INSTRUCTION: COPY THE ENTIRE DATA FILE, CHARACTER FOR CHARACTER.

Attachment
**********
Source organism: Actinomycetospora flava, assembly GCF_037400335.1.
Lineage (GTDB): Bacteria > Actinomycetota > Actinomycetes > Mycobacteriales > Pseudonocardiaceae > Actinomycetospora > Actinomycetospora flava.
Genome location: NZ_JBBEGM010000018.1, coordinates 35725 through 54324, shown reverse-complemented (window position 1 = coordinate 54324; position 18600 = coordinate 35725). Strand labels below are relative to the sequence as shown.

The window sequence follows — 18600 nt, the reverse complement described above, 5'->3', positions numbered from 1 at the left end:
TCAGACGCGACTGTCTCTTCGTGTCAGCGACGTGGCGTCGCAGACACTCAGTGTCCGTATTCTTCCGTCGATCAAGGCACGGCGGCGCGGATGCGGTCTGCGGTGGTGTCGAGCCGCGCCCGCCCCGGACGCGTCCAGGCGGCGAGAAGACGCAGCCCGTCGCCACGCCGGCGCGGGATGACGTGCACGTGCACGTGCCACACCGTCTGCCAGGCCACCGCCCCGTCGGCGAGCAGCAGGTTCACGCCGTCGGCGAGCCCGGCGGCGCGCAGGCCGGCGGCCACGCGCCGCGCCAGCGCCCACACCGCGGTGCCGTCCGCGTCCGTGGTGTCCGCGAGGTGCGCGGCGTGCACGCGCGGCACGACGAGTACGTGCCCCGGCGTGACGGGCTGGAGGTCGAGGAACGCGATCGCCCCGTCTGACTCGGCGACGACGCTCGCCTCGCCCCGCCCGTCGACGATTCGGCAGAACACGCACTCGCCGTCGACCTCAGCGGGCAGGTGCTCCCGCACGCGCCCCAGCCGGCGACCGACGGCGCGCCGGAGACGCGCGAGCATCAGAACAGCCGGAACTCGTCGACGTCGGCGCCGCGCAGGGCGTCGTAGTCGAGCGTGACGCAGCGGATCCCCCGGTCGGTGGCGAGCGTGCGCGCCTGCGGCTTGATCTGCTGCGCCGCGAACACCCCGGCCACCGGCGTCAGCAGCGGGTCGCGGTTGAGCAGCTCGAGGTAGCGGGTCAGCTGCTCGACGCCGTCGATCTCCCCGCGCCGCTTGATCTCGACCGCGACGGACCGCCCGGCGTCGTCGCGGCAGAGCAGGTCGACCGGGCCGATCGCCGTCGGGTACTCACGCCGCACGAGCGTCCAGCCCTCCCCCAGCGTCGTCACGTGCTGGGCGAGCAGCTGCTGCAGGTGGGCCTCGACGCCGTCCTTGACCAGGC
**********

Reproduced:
Source organism: Actinomycetospora flava, assembly GCF_037400335.1.
Lineage (GTDB): Bacteria > Actinomycetota > Actinomycetes > Mycobacteriales > Pseudonocardiaceae > Actinomycetospora > Actinomycetospora flava.
Genome location: NZ_JBBEGM010000018.1, coordinates 35725 through 54324, shown reverse-complemented (window position 1 = coordinate 54324; position 18600 = coordinate 35725). Strand labels below are relative to the sequence as shown.

The window sequence follows — 18600 nt, the reverse complement described above, 5'->3', positions numbered from 1 at the left end:
TCAGACGCGACTGTCTCTTCGTGTCAGCGACGTGGCGTCGCAGACACTCAGTGTCCGTATTCTTCCGTCGATCAAGGCACGGCGGCGCGGATGCGGTCTGCGGTGGTGTCGAGCCGCGCCCGCCCCGGACGCGTCCAGGCGGCGAGAAGACGCAGCCCGTCGCCACGCCGGCGCGGGATGACGTGCACGTGCACGTGCCACACCGTCTGCCAGGCCACCGCCCCGTCGGCGAGCAGCAGGTTCACGCCGTCGGCGAGCCCGGCGGCGCGCAGGCCGGCGGCCACGCGCCGCGCCAGCGCCCACACCGCGGTGCCGTCCGCGTCCGTGGTGTCCGCGAGGTGCGCGGCGTGCACGCGCGGCACGACGAGTACGTGCCCCGGCGTGACGGGCTGGAGGTCGAGGAACGCGATCGCCCCGTCTGACTCGGCGACGACGCTCGCCTCGCCCCGCCCGTCGACGATTCGGCAGAACACGCACTCGCCGTCGACCTCAGCGGGCAGGTGCTCCCGCACGCGCCCCAGCCGGCGACCGACGGCGCGCCGGAGACGCGCGAGCATCAGAACAGCCGGAACTCGTCGACGTCGGCGCCGCGCAGGGCGTCGTAGTCGAGCGTGACGCAGCGGATCCCCCGGTCGGTGGCGAGCGTGCGCGCCTGCGGCTTGATCTGCTGCGCCGCGAACACCCCGGCCACCGGCGTCAGCAGCGGGTCGCGGTTGAGCAGCTCGAGGTAGCGGGTCAGCTGCTCGACGCCGTCGATCTCCCCGCGCCGCTTGATCTCGACCGCGACGGACCGCCCGGCGTCGTCGCGGCAGAGCAGGTCGACCGGGCCGATCGCCGTCGGGTACTCACGCCGCACGAGCGTCCAGCCCTCCCCCAGCGTCGTCACGTGCTGGGCGAGCAGCTGCTGCAGGTGGGCCTCGACGCCGTCCTTGACCAGGC